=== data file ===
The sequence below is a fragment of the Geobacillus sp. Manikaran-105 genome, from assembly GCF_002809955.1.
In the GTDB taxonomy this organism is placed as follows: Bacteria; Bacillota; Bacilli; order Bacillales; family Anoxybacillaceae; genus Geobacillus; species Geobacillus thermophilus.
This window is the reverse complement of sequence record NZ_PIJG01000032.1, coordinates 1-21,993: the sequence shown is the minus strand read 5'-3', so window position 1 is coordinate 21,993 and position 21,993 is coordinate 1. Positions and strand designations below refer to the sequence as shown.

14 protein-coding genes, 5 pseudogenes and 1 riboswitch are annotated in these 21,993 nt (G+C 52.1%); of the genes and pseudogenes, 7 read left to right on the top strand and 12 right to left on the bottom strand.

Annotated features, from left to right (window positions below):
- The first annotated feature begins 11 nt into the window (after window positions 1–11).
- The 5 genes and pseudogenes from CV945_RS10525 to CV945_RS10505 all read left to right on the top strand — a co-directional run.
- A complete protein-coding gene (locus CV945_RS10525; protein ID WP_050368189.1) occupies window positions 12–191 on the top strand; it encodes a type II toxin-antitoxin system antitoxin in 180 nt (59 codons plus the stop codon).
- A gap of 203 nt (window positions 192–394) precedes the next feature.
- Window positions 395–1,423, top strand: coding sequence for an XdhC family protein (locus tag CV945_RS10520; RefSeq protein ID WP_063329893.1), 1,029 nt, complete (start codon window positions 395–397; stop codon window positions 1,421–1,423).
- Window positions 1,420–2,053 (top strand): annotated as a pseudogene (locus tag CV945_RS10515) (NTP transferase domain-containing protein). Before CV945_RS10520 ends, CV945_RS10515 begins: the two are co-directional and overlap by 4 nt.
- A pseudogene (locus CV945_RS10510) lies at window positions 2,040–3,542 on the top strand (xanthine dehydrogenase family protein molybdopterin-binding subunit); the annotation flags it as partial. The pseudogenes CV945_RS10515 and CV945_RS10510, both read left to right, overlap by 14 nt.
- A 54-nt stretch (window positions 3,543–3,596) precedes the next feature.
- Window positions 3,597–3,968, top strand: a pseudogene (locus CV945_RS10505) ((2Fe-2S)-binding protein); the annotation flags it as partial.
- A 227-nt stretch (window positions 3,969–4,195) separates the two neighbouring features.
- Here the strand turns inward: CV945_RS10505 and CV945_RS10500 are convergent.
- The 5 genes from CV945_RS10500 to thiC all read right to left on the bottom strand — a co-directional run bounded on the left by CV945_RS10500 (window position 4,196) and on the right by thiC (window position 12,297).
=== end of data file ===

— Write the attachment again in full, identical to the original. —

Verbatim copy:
The sequence below is a fragment of the Geobacillus sp. Manikaran-105 genome, from assembly GCF_002809955.1.
In the GTDB taxonomy this organism is placed as follows: Bacteria; Bacillota; Bacilli; order Bacillales; family Anoxybacillaceae; genus Geobacillus; species Geobacillus thermophilus.
This window is the reverse complement of sequence record NZ_PIJG01000032.1, coordinates 1-21,993: the sequence shown is the minus strand read 5'-3', so window position 1 is coordinate 21,993 and position 21,993 is coordinate 1. Positions and strand designations below refer to the sequence as shown.

14 protein-coding genes, 5 pseudogenes and 1 riboswitch are annotated in these 21,993 nt (G+C 52.1%); of the genes and pseudogenes, 7 read left to right on the top strand and 12 right to left on the bottom strand.

Annotated features, from left to right (window positions below):
- The first annotated feature begins 11 nt into the window (after window positions 1–11).
- The 5 genes and pseudogenes from CV945_RS10525 to CV945_RS10505 all read left to right on the top strand — a co-directional run.
- A complete protein-coding gene (locus CV945_RS10525; protein ID WP_050368189.1) occupies window positions 12–191 on the top strand; it encodes a type II toxin-antitoxin system antitoxin in 180 nt (59 codons plus the stop codon).
- A gap of 203 nt (window positions 192–394) precedes the next feature.
- Window positions 395–1,423, top strand: coding sequence for an XdhC family protein (locus tag CV945_RS10520; RefSeq protein ID WP_063329893.1), 1,029 nt, complete (start codon window positions 395–397; stop codon window positions 1,421–1,423).
- Window positions 1,420–2,053 (top strand): annotated as a pseudogene (locus tag CV945_RS10515) (NTP transferase domain-containing protein). Before CV945_RS10520 ends, CV945_RS10515 begins: the two are co-directional and overlap by 4 nt.
- A pseudogene (locus CV945_RS10510) lies at window positions 2,040–3,542 on the top strand (xanthine dehydrogenase family protein molybdopterin-binding subunit); the annotation flags it as partial. The pseudogenes CV945_RS10515 and CV945_RS10510, both read left to right, overlap by 14 nt.
- A 54-nt stretch (window positions 3,543–3,596) precedes the next feature.
- Window positions 3,597–3,968, top strand: a pseudogene (locus CV945_RS10505) ((2Fe-2S)-binding protein); the annotation flags it as partial.
- A 227-nt stretch (window positions 3,969–4,195) separates the two neighbouring features.
- Here the strand turns inward: CV945_RS10505 and CV945_RS10500 are convergent.
- The 5 genes from CV945_RS10500 to thiC all read right to left on the bottom strand — a co-directional run bounded on the left by CV945_RS10500 (window position 4,196) and on the right by thiC (window position 12,297).